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Sparks Lake

Sparks Lake is one of the first alpine lakes that visitors come to along the Cascade Lakes Scenic Byway—and is among the most iconic destinations anywhere in Central Oregon. At various points around the lake, views include Mt. Bachelor, Broken Top, and (most famously) South Sister—the tallest peak in the region and the third-tallest in all of Oregon.

From the Sparks Lake Day-Use Area, several days worth of outdoor adventures await. If you’re paddling or boating, set off from the boat launch to explore the marshlands and wetlands that cover much of the 370-acre lake; from there, sweeping views of nearby peaks tower over the horizon in every direction. (Staying the night? Pitch a tent at boat-in dispersed sites along the Sparks Lake shore.)

Hikers, meanwhile, can set off on the 2.5-mile Ray Atkeson Loop Trail (a portion of which is paved and wheelchair-accessible); the popular footpath affords wide-open lake views, heads past lava flows, and passes through a peaceful forest of fir and pine. A few picnic tables back at the day-use area invite visitors to linger a little longer around the scenic site.

Fair warning: Sparks Lake is worth a visit all summer long, but mosquitos are abundant in June and early July.

Open Season

Late May-Nov.

Dog Friendly and/or Leash Rules

Leashed dogs are permitted—but can go off-leash while swimming in the lake.

Best time to visit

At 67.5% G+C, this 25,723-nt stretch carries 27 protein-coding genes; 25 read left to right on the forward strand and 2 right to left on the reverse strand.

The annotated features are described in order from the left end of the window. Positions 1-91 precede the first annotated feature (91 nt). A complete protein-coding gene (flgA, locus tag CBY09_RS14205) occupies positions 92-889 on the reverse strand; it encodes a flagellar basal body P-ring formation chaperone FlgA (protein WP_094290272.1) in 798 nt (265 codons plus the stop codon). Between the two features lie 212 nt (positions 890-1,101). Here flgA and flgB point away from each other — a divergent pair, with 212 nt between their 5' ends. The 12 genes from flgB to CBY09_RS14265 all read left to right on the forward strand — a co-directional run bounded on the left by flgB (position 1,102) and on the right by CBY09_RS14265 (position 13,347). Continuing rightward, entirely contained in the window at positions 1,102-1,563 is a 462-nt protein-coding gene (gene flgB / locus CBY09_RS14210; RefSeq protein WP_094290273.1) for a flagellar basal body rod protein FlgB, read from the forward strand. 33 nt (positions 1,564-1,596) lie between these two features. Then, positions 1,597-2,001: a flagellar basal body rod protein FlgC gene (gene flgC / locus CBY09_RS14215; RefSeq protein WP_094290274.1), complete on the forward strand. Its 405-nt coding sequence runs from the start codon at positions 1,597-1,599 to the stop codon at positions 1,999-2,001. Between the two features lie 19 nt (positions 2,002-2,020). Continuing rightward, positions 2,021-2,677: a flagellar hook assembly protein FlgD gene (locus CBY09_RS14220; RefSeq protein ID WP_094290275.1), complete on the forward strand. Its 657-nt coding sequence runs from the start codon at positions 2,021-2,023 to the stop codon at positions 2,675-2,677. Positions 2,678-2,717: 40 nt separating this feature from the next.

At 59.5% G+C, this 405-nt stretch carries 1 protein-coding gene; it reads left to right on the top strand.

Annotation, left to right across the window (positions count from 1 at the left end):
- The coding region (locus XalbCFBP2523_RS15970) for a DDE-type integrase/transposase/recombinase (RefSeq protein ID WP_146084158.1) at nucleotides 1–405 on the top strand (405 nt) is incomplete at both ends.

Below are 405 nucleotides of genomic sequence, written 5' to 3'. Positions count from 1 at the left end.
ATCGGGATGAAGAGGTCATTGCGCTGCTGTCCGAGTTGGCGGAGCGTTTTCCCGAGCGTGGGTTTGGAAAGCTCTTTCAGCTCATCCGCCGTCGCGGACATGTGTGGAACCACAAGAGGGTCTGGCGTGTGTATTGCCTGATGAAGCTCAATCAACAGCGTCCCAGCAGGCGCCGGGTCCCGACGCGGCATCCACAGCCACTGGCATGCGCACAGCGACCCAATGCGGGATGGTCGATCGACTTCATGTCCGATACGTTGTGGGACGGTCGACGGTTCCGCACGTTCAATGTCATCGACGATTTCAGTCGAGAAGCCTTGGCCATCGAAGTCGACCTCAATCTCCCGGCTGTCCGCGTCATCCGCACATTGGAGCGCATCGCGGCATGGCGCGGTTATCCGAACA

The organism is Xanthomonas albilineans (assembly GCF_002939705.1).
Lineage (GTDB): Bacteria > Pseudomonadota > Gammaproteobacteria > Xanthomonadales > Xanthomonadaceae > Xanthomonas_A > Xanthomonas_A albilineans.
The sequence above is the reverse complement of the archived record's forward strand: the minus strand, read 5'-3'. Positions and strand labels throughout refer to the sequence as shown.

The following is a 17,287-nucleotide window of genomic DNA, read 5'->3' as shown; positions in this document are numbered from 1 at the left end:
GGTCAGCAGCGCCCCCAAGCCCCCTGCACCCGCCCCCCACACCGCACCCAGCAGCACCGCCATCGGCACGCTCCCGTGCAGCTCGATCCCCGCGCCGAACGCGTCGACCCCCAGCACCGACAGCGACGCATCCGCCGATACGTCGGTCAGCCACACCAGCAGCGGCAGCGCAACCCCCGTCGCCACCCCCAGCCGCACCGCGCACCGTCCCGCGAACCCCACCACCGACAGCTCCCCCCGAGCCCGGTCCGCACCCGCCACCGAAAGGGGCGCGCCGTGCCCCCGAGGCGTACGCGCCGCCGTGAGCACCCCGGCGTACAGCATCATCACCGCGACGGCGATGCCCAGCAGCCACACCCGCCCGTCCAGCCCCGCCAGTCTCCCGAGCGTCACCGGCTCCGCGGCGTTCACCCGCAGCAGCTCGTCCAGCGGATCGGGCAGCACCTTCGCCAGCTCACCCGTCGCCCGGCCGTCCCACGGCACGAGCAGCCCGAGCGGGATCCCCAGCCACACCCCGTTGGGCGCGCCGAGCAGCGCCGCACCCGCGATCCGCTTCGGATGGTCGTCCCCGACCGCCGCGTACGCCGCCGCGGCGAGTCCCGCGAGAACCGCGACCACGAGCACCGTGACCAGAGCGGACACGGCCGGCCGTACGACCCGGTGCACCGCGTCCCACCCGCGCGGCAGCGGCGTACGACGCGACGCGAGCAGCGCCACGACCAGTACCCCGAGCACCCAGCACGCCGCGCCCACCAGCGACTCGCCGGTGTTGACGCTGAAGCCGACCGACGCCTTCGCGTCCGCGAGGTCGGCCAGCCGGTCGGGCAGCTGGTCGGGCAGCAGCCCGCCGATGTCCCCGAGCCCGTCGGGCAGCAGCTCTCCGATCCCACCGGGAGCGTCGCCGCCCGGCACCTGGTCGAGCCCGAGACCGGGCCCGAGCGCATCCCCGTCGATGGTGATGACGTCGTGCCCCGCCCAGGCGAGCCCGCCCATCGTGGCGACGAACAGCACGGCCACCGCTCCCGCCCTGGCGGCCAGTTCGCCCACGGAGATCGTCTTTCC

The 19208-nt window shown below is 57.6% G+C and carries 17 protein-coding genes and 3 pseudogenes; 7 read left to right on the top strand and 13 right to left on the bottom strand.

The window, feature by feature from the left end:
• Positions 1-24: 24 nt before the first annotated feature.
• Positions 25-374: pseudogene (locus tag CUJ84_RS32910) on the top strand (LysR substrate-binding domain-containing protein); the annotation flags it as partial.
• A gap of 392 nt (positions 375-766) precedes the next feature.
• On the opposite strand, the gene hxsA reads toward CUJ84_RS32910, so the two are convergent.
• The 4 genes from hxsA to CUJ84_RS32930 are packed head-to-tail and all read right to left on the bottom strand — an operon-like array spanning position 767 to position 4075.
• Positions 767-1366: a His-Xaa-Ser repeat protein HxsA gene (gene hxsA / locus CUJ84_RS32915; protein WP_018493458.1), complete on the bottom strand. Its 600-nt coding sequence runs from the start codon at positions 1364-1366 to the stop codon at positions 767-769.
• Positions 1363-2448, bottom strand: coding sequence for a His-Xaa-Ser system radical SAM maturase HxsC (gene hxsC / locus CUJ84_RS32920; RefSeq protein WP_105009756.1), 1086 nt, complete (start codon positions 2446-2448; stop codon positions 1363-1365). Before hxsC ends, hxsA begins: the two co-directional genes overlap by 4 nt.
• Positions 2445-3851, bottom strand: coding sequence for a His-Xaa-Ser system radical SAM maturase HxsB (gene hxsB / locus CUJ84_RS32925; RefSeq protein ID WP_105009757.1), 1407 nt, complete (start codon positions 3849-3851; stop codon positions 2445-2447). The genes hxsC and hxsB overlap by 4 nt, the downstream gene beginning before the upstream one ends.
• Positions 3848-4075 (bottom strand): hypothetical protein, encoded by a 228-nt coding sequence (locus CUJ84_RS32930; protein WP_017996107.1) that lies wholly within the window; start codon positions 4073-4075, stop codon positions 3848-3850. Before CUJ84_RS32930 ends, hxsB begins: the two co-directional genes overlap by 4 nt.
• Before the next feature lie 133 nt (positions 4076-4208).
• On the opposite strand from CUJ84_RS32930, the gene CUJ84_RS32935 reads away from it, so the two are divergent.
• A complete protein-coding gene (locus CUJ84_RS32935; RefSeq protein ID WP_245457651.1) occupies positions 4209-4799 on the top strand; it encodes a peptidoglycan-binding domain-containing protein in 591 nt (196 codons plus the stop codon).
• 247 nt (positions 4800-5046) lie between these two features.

Don’t Miss

Sunset views from Sparks Lake, where the water lights up in vibrant hues of pink and purple below South Sister, are among the best in Central Oregon.

Fees or Pass Needed

A Forest Pass ($5 per day pass or $30 per annual pass) or America the Beautiful pass ($80 per annual pass) is accepted.


Horses and mountain bikes are prohibited on the Ray Atkeson Loop Trail. Also note that camping is not permitted at the boat ramp or the day-use area. Low-clearance vehicles should also take caution on the gravel road toward Sparks Lake, which can be rutted and nearly impassable until July. Snow may linger on the road and on trails until late June.





Paddling Water Sports


Parking is available at the trailhead—but try to arrive by 9 a.m. to secure a spot on summer weekends.


From Bend, the 27-mile drive to the Sparks Lake Day Use Area takes about 45 minutes via SW Century Drive, which becomes the Cascade Lakes Scenic Byway.

Other stories

More inspiring stories, adventures, and tips & tricks for planning and experiencing the best Central Oregon has to offer.

  • Local's Guide to the Cascade Lakes Scenic Byway
    Local's Guide to the Cascade Lakes Scenic Byway

    Views of the Cascade Range abound all over Central Oregon, but are never more dramatic than from along the Cascade Lakes Scenic Byway—a seasonal highway that heads southwest of Bend and into the heart of the mountains. Along the way, visitors can swim or paddle in more than a dozen alpine lakes, admire views of the snow-capped peaks that seem to rise from their shorelines, camp under starry night skies and traverse some of the region’s best-loved hiking trails.

  • Explaining the Central Cascades Wilderness Permit Program
    Explaining the Central Cascades Wilderness Permit Program

    Summer in the Central Oregon outdoors will look different this year, due largely to the unveiling of the Central Cascades Wilderness Permit System. Years in the making, the new system will cap the number of day-use and overnight visitors to some of the region’s most popular trails — including Green Lakes and Soda Creek, Broken Top, South Sister, and the Tam MacArthur Rim trails.